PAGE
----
Mindful Metropolis April 2011 : Page 37

art & soul | reviews BOOKS Between Light and Shadow: A Guatemalan Girl’s Journey Through Adoption Jacob Wheeler (University of Nebraska Press) In Between Light and Shadow, veteran jour-nalist and Mindful Metropolis contribu-tor Jacob Wheeler puts a human face on the Guatemalan adoption industry, which has exploited, embraced, and sincerely sought to improve the lives of the Central American nation’s poorest children. Fourteen-year-old Ellie, abandoned at age seven and adopted by a middle-class family from Michigan, is at the center of the story. Wheeler re-creates the painful circumstances of Ellie’s aban-donment, her adoption and Americaniza-tion, her search for her birth mother and her joyous and haunting return to Guatemala. Following Ellie’s journey, Wheeler peels back the layers of an adoption economy that some view as an unscrupulous baby-selling industry that manipulates impoverished, indigenous, Guatemalan women and others herald as the only chance for poor children to have a better life. Through Ellie, Wheeler allows us to see what all this means in per-sonal and practical terms—and to under-stand how well-intentioned and sometimes humanitarian first-world wealth can collide with the extreme poverty, despair, misogyny, racism and violent history of Guatemala. Join Jacob at a reading and signing of his book on April 29, at 7:30pm at Women & Children First, 5233 N. Clark St., Chicago. comes clear that they have a shared and volatile history, the nature of which Kiarostami leaves vague while they debate the events that led to their parting. Were they married? Do they share a child? Why didn’t things work out? There is much suggestion and subtext here and some good acting (even if opera singer William Shimell doesn’t quite match his co-star), but despite a carefully composed and lit frame (happy couples often surround the pair, penetrating close-ups, effective use of light and darkness), and a welcome serious-ness about the nature of adult relationships, the film is too talky, more experimental than engrossing, and more cryptic than compelling. —lee ShOquiSt Vidal Sassoon: The Movie Phase 4 Films (Director: Craig Teper) An intriguing dichot-omy in Craig Teper’s new documentary Vidal Sassoon: The Movie, is the deter-mination to both de-construct one of the 20th century’s most influential icons while simultaneously rever-ing the mystique of a singular, indisputable artist. In a remarkably concentrated hour and a half, Sassoon himself tells a classic rags-to-riches story, beginning with a Dickensian childhood (complete with London orphanage) before taking us on a cul-tural fantasia of sorts, where a penniless, young boy walked into a shop one day only to become a reluctant shampoo boy. As they say, the rest was history. Weaving in the Depression, World War II, The Blitz, Swinging London, ’70s Amer-icana, marriages, children and even What’s My Line?, Teper paints a vivid portrait of Sassoon’s drive and need for artistic expression, his style informed by his adoration of architectural ge-ometry and the principles of its application to the human face. Particularly memorable are Sassoon’s accounts, enhanced by found foot-age, of his early days in London circa the ’60s period of cultural renaissance, and his obser-vations on the relationship between looking —lS good, and feeling good. There has never been a time when I received a Susana Baca album without rushing to my stereo. The near-legendary Afro-Peruvian singer has yet to disappoint me. Sixteen years ago she broke through to American audiences thanks to David Byrne’s Luaka Bop, a record label I keep considering defunct until I mysteriously receive another Baca record. Ambassadorial regarding cultural issues (she co-founded the Black Continuum Institute in Chorrillos), technically brilliant in execution, Baca’s passion for sonic preservation leads her to explore the African folk influences in Puerto Rico, Colombia, Argentina, Ecaudor and, of course, Peru. Stylistically, Afrodiaspora is her most wide-reaching and forward-thinking outing yet: Calle 13’s adventurous frontman Residente Perez drops a quick rhyme on “Plena y Bomba,” while Los Angeles-based Quetzal Flores and Martha Gonzalez (of Quetzal) join her on the Mexican-styled “Que Bonito Tu Vestido.” Always boundary jumping—Baca has previously covered Bjork—she offers a funky, harmonica-driven take on The Meters’ “Hey Pocky Way,” hitting the mark once more. —DereK BereS Mehraab Roya (The Dream) (Electrofone) Since his days in Axiom of Choice, Loga Ra-min Torkian has made a huge impact in Per-sian music. Axiom’s gorgeous harmonies and exquisite musicianship evolved into Niyaz, a trio featuring vocalist Azam Ali and producer/ Elecrofone owner Carmen Rizzo, which took Iranian music into the 21st century with bot-tom-heavy, tasteful beat making. His latest al-bum, completely played by Torkian himself, is a meshing of those two worlds: the breathtaking strings and sweeping melodies of Persia rooted in solid, punchy rhythms. The only other ap-pearance is by vocalist Khosro Ansari. Having listened to the album before reading the liner notes, I was certain Torkian had recorded with Mohammad Reza Shajarian, a very high com-pliment. Not to say that Ansari hasn’t devel-oped a sound of his own—the man’s voice has been featured on ER and Third Watch, among others. But his vocalizing over Torkian’s mas-terful palate of sounds is certain to send both these men into dreams unimagined. Rarely are —DB albums as beautiful as this. MiNDFUlMETrOpOliS.COM film Certified Copy IFC Films (Director: Abbas Kiarostami ) A British author lecturing in Tuscany and an expat, French gallery owner spend a mysteri-ous day together in Abbas Kiarostami’s Certi-fied Copy, featuring a beauty of a performance by Juliette Binoche as half of the opaque couple. He’s written a book on art and reproductions, and the pair question the nature of authentic-ity while roaming museums and coffee shops, musing on personal responsibility, commit-ment and the meaning of life. Gradually it be-muSiC Susana Baca Afrodiaspora (Luaka Bop) 37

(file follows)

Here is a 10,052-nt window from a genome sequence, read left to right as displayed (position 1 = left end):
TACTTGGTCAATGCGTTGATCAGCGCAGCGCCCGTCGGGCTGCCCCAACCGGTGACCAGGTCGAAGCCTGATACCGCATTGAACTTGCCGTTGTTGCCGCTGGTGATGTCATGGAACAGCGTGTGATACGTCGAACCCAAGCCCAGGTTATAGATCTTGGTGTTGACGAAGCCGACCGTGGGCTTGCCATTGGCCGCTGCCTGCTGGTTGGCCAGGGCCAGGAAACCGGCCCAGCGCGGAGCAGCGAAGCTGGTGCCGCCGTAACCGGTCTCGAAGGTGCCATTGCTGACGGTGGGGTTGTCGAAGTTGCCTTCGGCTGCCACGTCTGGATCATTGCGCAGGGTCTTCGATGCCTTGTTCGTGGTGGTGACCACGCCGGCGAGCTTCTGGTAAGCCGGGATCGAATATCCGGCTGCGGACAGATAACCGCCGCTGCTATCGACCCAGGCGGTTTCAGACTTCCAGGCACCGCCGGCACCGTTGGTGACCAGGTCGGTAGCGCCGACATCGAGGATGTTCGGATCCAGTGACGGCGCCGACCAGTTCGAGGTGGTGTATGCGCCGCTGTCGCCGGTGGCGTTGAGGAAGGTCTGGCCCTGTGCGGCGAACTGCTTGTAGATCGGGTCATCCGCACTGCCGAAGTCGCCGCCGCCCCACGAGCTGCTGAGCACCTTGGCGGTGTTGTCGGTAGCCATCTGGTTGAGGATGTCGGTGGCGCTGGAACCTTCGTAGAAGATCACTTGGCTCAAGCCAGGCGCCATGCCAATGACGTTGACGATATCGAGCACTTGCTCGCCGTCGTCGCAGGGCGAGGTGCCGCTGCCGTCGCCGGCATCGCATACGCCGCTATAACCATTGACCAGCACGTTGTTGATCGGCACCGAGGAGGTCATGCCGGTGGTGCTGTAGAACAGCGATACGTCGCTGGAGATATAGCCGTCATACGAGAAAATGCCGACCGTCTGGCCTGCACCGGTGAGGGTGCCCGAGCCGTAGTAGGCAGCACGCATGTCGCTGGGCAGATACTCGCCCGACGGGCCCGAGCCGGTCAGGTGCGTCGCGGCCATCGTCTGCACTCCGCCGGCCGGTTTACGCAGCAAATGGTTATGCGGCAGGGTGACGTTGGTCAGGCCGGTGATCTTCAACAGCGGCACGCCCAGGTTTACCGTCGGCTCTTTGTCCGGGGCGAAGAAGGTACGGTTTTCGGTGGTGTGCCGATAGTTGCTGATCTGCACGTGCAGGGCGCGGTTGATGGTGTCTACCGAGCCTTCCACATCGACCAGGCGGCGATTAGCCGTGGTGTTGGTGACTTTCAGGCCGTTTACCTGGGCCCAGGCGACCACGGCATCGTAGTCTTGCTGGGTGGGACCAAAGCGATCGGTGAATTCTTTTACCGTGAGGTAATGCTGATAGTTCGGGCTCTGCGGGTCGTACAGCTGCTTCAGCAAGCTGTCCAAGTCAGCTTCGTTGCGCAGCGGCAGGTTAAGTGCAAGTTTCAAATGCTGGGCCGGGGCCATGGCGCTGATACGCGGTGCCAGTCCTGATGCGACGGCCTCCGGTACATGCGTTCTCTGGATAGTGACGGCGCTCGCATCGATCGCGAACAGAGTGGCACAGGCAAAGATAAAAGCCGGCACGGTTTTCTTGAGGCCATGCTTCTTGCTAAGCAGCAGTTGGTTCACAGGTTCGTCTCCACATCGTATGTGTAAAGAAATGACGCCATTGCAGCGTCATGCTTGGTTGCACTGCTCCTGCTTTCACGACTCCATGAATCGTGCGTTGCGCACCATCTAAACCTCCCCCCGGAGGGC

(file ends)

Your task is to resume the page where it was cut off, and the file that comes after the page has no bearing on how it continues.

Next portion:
Reviews

BOOKS<br /> <br /> Between Light and Shadow: A Guatemalan Girl’s Journey Through Adoption <br /> <br /> Jacob Wheeler (University of Nebraska Press)<br /> <br /> In Between Light and Shadow, veteran journalist and Mindful Metropolis contributor Jacob Wheeler puts a human face on the Guatemalan adoption industry, which has exploited, embraced, and sincerely sought to improve the lives of the Central American nation’s poorest children. Fourteen-year-old Ellie, abandoned at age seven and adopted by a middle-class family from Michigan, is at the center of the story. Wheeler re-creates the painful circumstances of Ellie’s abandonment, her adoption and Americanization, her search for her birth mother and her joyous and haunting return to Guatemala.<br /> <br /> Following Ellie’s journey, Wheeler peels back the layers of an adoption economy that some view as an unscrupulous baby-selling industry that manipulates impoverished, indigenous, Guatemalan women and others herald as the only chance for poor children to have a better life. Through Ellie, Wheeler allows us to see what all this means in personal and practical terms—and to understand how well-intentioned and sometimes humanitarian first-world wealth can collide with the extreme poverty, despair, misogyny, racism and violent history of Guatemala.<br /> <br /> Join Jacob at a reading and signing of his book on April 29, at 7:30pm at Women & Children First, 5233 N. Clark St., Chicago.<br /> <br /> Film <br /> <br /> Certified Copy<br /> <br /> IFC Films (Director: Abbas Kiarostami )<br /> <br /> A British author lecturing in Tuscany and an expat, French gallery owner spend a mysterious day together in Abbas Kiarostami’s Certified Copy, featuring a beauty of a performance by Juliette Binoche as half of the opaque couple. He’s written a book on art and reproductions, and the pair question the nature of authenticity while roaming museums and coffee shops, musing on personal responsibility, commitment and the meaning of life. Gradually it becomes clear that they have a shared and volatile history, the nature of which Kiarostami leaves vague while they debate the events that led to their parting. Were they married? Do they share a child? Why didn’t things work out?<br /> <br /> There is much suggestion and subtext here and some good acting (even if opera singer William Shimell doesn’t quite match his costar), but despite a carefully composed and lit frame (happy couples often surround the pair, penetrating close-ups, effective use of light and darkness), and a welcome seriousness about the nature of adult relationships, the film is too talky, more experimental than engrossing, and more cryptic than compelling.<br /> <br /> Vidal Sassoon: The Movie <br /> <br /> Phase 4 Films (Director: Craig Teper)<br /> <br /> An intriguing dichotomy in Craig Teper’s new documentary Vidal Sassoon: The Movie, is the determination to both deconstruct one of the 20th century’s most influential icons while simultaneously revering the mystique of a singular, indisputable artist. In a remarkably concentrated hour and a half, Sassoon himself tells a classic rags-to-riches story, beginning with a Dickensian childhood (complete with London orphanage) before taking us on a cultural fantasia of sorts, where a penniless, young boy walked into a shop one day only to become a reluctant shampoo boy. As they say, the rest was history. Weaving in the Depression, World War II, The Blitz, Swinging London, ’70s Americana, marriages, children and even What’s My Line?, Teper paints a vivid portrait of Sassoon’s drive and need for artistic expression, his style informed by his adoration of architectural geometry and the principles of its application to the human face. Particularly memorable are Sassoon’s accounts, enhanced by found footage, of his early days in London circa the ’60s period of cultural renaissance, and his observations on the relationship between looking good, and feeling good.<br /> <br /> MUSIC<br /> <br /> Susana Baca <br /> <br /> Afrodiaspora (Luaka Bop)<br /> <br /> There has never been a time when I received a Susana Baca album without rushing to my stereo. The nearlegendary Afro- Peruvian singer has yet to disappoint me. Sixteen years ago she broke through to American audiences thanks to David Byrne’s Luaka Bop, a record label I keep considering defunct until I mysteriously receive another Baca record. Ambassadorial regarding cultural issues (she co-founded the Black Continuum Institute in Chorrillos), technically brilliant in execution, Baca’s passion for sonic preservation leads her to explore the African folk influences in Puerto Rico, Colombia, Argentina, Ecaudor and, of course, Peru. Stylistically, Afrodiaspora is her most wide-reaching and forward-thinking outing yet: Calle 13’s adventurous frontman Residente Perez drops a quick rhyme on “Plena y Bomba,” while Los Angeles-based Quetzal Flores and Martha Gonzalez (of Quetzal) join her on the Mexican-styled “Que Bonito Tu Vestido.” Always boundary jumping—Baca has previously covered Bjork—she offers a funky, harmonica-driven take on The Meters’ “Hey Pocky Way,” hitting the mark once more.<br /> <br /> Mehraab <br /> <br /> Roya (The Dream) (Electrofone) <br /> <br /> Since his days in Axiom of Choice, Loga Ramin Torkian has made a huge impact in Persian music. Axiom’s gorgeous harmonies and exquisite musicianship evolved into Niyaz, a trio featuring vocalist Azam Ali and producer/ Elecrofone owner Carmen Rizzo, which took Iranian music into the 21st century with bottom- heavy, tasteful beat making. His latest album, completely played by Torkian himself, is a meshing of those two worlds: the breathtaking strings and sweeping melodies of Persia rooted in solid, punchy rhythms. The only other appearance is by vocalist Khosro Ansari. Having listened to the album before reading the liner notes, I was certain Torkian had recorded with Mohammad Reza Shajarian, a very high compliment. Not to say that Ansari hasn’t developed a sound of his own—the man’s voice has been featured on ER and Third Watch, among others. But his vocalizing over Torkian’s masterful palate of sounds is certain to send both these men into dreams unimagined. Rarely are albums as beautiful as this.<br /> <br />